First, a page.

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Prostate Cancer

The prostate is a small gland positioned in front of the rectum around the urethra (the exit tube from the bladder, which runs through the penis). Prostate cancer begins when cells in this small gland begin to grow uncontrollably. Most prostate cancers are adenocarcinoma, which develop from the gland cells that make the prostate fluid that is added to the semen. Other more rare types of prostate cancer include sarcomas, small cell carcinomas, neuroendocrine tumors (other than small cell carcinomas) and transitional cell carcinomas.

Prostate cancers usually grow slowly and can have a limited effect on men’s lives. Researchers have discovered a few factors that may increase a man’s risk of getting prostate cancer. These include being over 65 years of age; being an African-American or Caribbean man of African ancestry; living in North America, northwestern Europe, Australia and on Caribbean islands; having it run in the family and inherited gene changes. Other less clear factors include diet, obesity, smoking, exposure to chemicals, inflammation of the prostate, sexually transmitted infections and having had a vasectomy.

Stages of Prostate Cancer

Stage 1

The doctor can’t feel the tumor or see it with an imaging test such as transrectal ultrasound (it was either found during a transurethral resection of the prostate (TURP) or was diagnosed by needle biopsy done for a high prostate-specific antigen [PSA]). The cancer has not spread to nearby lymph nodes or elsewhere in the body.

OR

The tumor can be felt by digital rectal exam or seen with imaging such as transrectal ultrasound and is in one half or less of only one side (left or right) of the prostate. The cancer has not spread to nearby lymph nodes or elsewhere in the body.

OR

The prostate has been removed with surgery, and the tumor was still only in the prostate. The cancer has not spread to nearby lymph nodes or elsewhere in the body.

Stage 2A

The doctor can’t feel the tumor or see it with imaging such as transrectal ultrasound (it was either found during a transurethral resection of the prostate (TURP) or was diagnosed by needle biopsy done for a high PSA level). The cancer has not spread to nearby lymph nodes or elsewhere in the body.

OR

The tumor can be felt by digital rectal exam or seen with imaging such as transrectal ultrasound and is in one half or less of only one side (left or right) of the prostate. Or the prostate has been removed with surgery, and the tumor was still only in the prostate.The cancer has not spread to nearby lymph nodes or elsewhere in the body.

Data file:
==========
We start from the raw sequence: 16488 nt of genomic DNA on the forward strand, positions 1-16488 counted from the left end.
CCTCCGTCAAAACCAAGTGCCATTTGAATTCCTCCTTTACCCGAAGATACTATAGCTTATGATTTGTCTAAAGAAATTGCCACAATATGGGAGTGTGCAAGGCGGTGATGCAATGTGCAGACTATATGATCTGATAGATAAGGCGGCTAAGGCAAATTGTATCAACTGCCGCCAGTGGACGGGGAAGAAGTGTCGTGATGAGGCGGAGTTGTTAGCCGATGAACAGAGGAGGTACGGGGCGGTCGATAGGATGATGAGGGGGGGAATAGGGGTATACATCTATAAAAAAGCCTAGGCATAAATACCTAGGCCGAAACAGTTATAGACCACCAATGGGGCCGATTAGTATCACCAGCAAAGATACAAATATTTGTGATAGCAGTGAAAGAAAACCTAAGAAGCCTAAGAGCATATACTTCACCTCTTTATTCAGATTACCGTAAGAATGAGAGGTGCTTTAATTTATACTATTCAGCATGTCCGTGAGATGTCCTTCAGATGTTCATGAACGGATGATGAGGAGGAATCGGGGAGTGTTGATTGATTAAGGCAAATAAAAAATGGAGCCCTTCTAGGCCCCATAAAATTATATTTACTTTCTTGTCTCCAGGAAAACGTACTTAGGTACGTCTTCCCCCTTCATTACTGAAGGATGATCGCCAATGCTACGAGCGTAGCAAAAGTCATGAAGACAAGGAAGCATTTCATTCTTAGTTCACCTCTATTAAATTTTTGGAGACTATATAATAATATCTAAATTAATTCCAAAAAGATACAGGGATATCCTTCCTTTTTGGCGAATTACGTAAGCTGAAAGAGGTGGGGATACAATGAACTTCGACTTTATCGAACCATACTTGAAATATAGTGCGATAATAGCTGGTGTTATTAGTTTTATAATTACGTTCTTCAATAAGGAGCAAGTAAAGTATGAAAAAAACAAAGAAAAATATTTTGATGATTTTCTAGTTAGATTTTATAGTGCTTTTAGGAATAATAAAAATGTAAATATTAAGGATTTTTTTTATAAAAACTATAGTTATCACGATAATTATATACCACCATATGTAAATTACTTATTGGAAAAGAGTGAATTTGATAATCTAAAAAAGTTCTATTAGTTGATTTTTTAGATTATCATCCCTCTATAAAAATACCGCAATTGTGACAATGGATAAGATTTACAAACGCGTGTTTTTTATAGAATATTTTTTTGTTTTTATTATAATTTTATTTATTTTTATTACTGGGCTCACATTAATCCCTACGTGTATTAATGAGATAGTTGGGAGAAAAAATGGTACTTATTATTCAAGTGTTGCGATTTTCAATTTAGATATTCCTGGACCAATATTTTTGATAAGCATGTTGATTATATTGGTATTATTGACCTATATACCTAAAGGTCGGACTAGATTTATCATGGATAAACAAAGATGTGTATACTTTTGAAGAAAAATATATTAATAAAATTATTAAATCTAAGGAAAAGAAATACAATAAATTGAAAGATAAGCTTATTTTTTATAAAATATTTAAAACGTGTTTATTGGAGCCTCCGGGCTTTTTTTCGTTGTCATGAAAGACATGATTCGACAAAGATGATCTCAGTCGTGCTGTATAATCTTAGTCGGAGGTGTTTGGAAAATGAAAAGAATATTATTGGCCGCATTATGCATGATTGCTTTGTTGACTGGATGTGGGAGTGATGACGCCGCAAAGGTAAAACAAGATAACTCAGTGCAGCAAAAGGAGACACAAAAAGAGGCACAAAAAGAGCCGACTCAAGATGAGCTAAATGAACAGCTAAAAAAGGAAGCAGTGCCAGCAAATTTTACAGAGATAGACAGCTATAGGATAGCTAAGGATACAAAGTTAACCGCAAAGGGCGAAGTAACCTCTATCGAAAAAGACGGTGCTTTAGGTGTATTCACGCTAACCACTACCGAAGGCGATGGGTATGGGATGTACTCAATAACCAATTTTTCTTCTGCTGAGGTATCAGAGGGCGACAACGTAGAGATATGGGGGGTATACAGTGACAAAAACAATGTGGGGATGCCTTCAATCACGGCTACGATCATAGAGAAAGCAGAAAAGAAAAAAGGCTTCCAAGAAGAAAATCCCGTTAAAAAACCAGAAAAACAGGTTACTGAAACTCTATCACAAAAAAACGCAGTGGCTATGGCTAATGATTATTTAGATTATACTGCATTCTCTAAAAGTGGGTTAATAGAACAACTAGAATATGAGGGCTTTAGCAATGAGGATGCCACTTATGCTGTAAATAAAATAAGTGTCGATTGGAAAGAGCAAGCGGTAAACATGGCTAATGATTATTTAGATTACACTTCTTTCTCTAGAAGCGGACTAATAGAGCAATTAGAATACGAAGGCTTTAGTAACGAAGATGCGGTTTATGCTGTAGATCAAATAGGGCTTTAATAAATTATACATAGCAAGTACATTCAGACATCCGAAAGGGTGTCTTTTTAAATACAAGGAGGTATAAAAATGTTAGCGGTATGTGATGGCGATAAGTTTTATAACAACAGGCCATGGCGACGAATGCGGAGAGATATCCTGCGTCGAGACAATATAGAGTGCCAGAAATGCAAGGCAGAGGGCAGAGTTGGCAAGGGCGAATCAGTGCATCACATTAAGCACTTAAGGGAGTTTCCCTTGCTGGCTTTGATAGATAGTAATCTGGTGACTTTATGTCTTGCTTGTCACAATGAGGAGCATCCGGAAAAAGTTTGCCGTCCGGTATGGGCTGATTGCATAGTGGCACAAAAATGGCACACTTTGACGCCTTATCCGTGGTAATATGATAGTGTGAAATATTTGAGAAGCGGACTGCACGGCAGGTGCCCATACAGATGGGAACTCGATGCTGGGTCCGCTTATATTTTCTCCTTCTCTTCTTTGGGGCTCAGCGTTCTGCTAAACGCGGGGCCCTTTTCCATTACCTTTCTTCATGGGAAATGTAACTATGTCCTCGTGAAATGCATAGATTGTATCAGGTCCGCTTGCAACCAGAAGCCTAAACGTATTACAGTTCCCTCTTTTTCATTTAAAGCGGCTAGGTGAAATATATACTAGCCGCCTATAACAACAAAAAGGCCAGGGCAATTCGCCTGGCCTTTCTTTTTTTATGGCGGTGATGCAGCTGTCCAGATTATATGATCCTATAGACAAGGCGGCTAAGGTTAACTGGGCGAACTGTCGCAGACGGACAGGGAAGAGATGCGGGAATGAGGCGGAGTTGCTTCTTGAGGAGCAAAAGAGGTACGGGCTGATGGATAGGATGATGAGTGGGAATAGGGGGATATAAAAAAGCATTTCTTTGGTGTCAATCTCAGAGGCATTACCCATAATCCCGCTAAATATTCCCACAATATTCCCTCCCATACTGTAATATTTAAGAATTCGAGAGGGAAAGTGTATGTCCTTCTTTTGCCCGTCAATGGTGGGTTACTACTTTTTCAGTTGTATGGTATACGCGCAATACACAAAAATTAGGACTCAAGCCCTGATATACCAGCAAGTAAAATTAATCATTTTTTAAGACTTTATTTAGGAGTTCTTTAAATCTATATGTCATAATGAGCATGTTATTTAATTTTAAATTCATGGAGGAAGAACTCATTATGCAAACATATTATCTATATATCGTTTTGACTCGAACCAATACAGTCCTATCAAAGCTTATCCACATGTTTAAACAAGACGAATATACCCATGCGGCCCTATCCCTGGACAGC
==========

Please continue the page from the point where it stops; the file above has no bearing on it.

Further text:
OR

The tumor can be felt by digital rectal exam or seen with imaging such as transrectal ultrasound. It is in more than half of one side of the prostate or it is in both sides of the prostate. The cancer has not spread to nearby lymph nodes or elsewhere in the body.

Stage 2B

The cancer has not yet spread outside the prostate. It might (or might not) be felt by digital rectal exam or seen with imaging such as transrectal ultrasound. The cancer has not spread to nearby lymph nodes or elsewhere in the body.

Stage 3A

The cancer has not yet spread outside the prostate. It might (or might not) be felt by digital rectal exam or seen with imaging such as transrectal ultrasound. The cancer has not spread to nearby lymph nodes or elsewhere in the body.

Stage 3B

The cancer has grown outside the prostate and might have spread to the seminal vesicles, or it has spread into other tissues next to the prostate, such as the urethral sphincter (muscle that helps control urination), rectum, bladder, and/or the wall of the pelvis. It has not spread to nearby lymph nodes or elsewhere in the body.

Stage 3C

The cancer might or might not be growing outside the prostate and into nearby tissues. It has not spread to nearby lymph nodes or elsewhere in the body.

Stage 4A

The tumor might or might not be growing into tissues near the prostate. The cancer has spread to nearby lymph nodes but has not spread elsewhere in the body.

Stage 4B

The cancer might or might not be growing into tissues near the prostate and might or might not have spread to nearby lymph nodes. It has spread to other parts of the body, such as distant lymph nodes, bones, or other organs.

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